Cooperative "Mobile Home" Communities: Empowered Homeowners Gain Economic Security and Economic and Social Benefits.
ROC USA makes resident ownership of Manufactured ("Mobile") Home Communities viable and successful.
An Austin, Texas community expressing their deep desire for ROC USA to open an affiliate office in their area to help them buy their community.
Photo of homes in a ROC.
2016 Community Leadership Institute Class
Our 10th anniversary video!
I am not an employee of BNY Mellon, or an immediate family member of a BNY Mellon employee
I am over 18 years of age
My organization is incorporated as a non-profit, for-profit, or hybrid organization, or I have a partner that is incorporated and could accept funds on my behalf
I have already piloted my initiative and have some initial evidence of impact
My organization is headquartered and creating impact in the United States
Where are you making a difference?
We work with a 15-state network of 220 Resident Owned Communities that are home to 14,000 homeowners. Those states include: Wash., Ore., Montana, Utah, Minn., Wisc., Texas, NY, Delaware and all six New England states. A searchable map is available at http://www.rocusa.org.
Focus Areas (required)
Business & Social Enterprise
Development & Prosperity
Environment & Sustainability
ROC USA was launched on May 6, 2008.
Project Stage: Select the description below that best applies to your approach.
Established (successfully passed early phases, have a plan for the future)
Website or social media URL(s) (optional)
1.Founding Story: Share a story about the "Aha!" moment that led the founder(s) to get started or the story of how you saw the potential for this to succeed.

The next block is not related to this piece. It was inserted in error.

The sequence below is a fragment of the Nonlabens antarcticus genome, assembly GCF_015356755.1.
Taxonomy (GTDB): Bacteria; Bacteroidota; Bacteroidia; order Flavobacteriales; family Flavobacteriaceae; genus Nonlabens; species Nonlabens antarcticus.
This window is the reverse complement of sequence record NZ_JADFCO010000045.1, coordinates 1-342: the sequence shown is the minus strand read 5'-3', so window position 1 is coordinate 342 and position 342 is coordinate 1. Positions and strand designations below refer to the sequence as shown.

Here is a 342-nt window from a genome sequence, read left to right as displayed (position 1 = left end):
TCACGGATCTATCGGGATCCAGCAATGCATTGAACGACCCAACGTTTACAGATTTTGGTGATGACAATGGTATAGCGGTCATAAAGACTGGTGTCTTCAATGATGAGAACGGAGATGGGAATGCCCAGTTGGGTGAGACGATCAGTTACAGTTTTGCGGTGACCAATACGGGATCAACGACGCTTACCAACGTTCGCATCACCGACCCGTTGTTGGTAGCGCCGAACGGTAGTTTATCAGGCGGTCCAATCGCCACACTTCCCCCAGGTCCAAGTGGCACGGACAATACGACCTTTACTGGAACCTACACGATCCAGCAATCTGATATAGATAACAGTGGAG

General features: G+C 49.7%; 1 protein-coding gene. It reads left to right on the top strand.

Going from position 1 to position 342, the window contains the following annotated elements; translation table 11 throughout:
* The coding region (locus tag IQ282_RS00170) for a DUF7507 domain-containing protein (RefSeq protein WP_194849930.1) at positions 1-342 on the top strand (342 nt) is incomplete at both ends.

On the eve of the 1st Meredith Institute, George McCarthy of the Ford Foundation asked me, "What does this look like in 10 years?" I had been so heads down getting ready for the Institute and focused on meeting the immediate need: Homeowners, nonprofits and agency folks wanted to make resident ownership possible in their states to stave off community closures. To channel the demand for our expertise, we convened an Institute. In response to Mac, I said, "Well, it will be a bell-shaped curve, with successes and failures. Everyone will need secondary market resources on the commercial and residential finance sides and each region will think they have the answer. Really, what need plan for scale now and bake it in from the start.
2. The Problem: What problem are you helping to solve?
There are 2.7M owners of manufactured/mobile homes in some 50,000 or so Manufactured (Mobile) Home Communities. The vast majority are low-income. Owning a home on rented land subjects homeowners to three basic risks: 1. Excessive rent increases; 2. Unsafe community systems (like water and sewer) and 3. Displacement due to community closure and redevelopment. The MHC industry is very profitable for investors but not always secure for homeowners.
3. Your Solution: How are you planning to solve this problem? Share your specific approach.
ROC USA combines training and education with capital to make resident ownership viable for low-income homeowners willing to work together with their neighbors to create a co-op. ROC USA has organized a Network of currently nine nonprofit affiliates that operate training and Technical Assistance services locally. All adhere to ROC USA's standardized model of co-op ownership and set of organizing principles. ROC USA trains and supports its affiliates with a national team including an acquisitions, training, template documents and systems managers.